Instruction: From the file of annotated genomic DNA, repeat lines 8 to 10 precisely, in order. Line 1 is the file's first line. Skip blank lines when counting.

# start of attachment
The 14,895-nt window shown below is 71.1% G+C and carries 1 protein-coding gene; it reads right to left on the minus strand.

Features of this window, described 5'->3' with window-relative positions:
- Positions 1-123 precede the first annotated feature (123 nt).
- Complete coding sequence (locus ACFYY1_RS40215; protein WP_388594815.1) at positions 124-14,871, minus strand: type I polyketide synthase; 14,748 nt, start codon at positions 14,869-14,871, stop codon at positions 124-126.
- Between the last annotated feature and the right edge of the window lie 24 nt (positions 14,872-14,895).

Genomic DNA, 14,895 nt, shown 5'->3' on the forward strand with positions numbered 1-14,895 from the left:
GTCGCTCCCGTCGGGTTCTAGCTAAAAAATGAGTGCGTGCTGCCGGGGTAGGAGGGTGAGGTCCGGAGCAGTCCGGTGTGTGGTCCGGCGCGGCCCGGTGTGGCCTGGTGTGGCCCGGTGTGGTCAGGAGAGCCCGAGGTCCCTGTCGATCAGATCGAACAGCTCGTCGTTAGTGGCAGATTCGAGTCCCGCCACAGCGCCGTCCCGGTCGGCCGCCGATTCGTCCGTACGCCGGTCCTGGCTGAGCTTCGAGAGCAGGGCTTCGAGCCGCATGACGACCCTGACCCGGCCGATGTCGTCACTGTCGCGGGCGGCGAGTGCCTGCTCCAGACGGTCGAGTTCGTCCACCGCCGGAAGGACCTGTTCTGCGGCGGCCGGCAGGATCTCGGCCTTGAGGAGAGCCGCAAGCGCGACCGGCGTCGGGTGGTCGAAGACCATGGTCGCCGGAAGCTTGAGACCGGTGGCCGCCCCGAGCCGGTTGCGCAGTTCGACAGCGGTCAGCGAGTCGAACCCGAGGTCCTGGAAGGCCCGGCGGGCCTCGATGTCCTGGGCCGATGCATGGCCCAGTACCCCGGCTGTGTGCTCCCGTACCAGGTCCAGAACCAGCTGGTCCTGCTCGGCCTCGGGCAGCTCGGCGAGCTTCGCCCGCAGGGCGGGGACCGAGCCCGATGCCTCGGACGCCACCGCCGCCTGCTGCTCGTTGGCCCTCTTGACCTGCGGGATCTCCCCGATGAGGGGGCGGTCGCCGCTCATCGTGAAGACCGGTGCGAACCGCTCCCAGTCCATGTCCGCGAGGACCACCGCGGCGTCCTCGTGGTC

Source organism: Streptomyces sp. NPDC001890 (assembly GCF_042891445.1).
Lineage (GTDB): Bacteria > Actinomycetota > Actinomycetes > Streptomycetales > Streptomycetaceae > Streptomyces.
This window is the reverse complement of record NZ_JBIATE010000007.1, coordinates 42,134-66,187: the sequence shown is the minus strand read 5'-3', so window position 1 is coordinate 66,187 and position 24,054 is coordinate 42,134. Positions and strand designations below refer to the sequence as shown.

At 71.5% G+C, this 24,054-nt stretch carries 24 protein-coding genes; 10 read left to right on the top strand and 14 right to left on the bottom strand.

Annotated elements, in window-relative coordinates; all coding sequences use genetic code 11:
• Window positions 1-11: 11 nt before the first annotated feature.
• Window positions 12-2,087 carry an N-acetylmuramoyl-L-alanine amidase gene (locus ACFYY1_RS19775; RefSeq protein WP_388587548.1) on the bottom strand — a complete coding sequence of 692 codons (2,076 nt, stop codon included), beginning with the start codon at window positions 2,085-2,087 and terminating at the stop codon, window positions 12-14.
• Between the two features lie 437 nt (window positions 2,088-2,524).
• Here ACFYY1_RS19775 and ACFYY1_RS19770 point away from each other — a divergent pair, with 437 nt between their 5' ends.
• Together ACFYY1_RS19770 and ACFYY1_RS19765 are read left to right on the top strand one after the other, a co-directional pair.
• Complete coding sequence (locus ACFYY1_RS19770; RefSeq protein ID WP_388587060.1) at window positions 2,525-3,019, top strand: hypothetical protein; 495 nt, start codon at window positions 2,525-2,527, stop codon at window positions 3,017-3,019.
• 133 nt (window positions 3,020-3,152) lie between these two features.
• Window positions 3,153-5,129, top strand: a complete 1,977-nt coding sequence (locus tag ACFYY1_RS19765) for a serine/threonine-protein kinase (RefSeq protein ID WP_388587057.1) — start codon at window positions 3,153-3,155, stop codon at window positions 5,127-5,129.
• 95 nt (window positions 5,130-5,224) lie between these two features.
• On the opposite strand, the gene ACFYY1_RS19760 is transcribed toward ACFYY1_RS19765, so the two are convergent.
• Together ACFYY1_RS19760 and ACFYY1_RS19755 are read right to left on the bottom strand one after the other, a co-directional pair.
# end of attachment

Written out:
Source organism: Streptomyces sp. NPDC001890 (assembly GCF_042891445.1).
Lineage (GTDB): Bacteria > Actinomycetota > Actinomycetes > Streptomycetales > Streptomycetaceae > Streptomyces.
This window is the reverse complement of record NZ_JBIATE010000007.1, coordinates 42,134-66,187: the sequence shown is the minus strand read 5'-3', so window position 1 is coordinate 66,187 and position 24,054 is coordinate 42,134. Positions and strand designations below refer to the sequence as shown.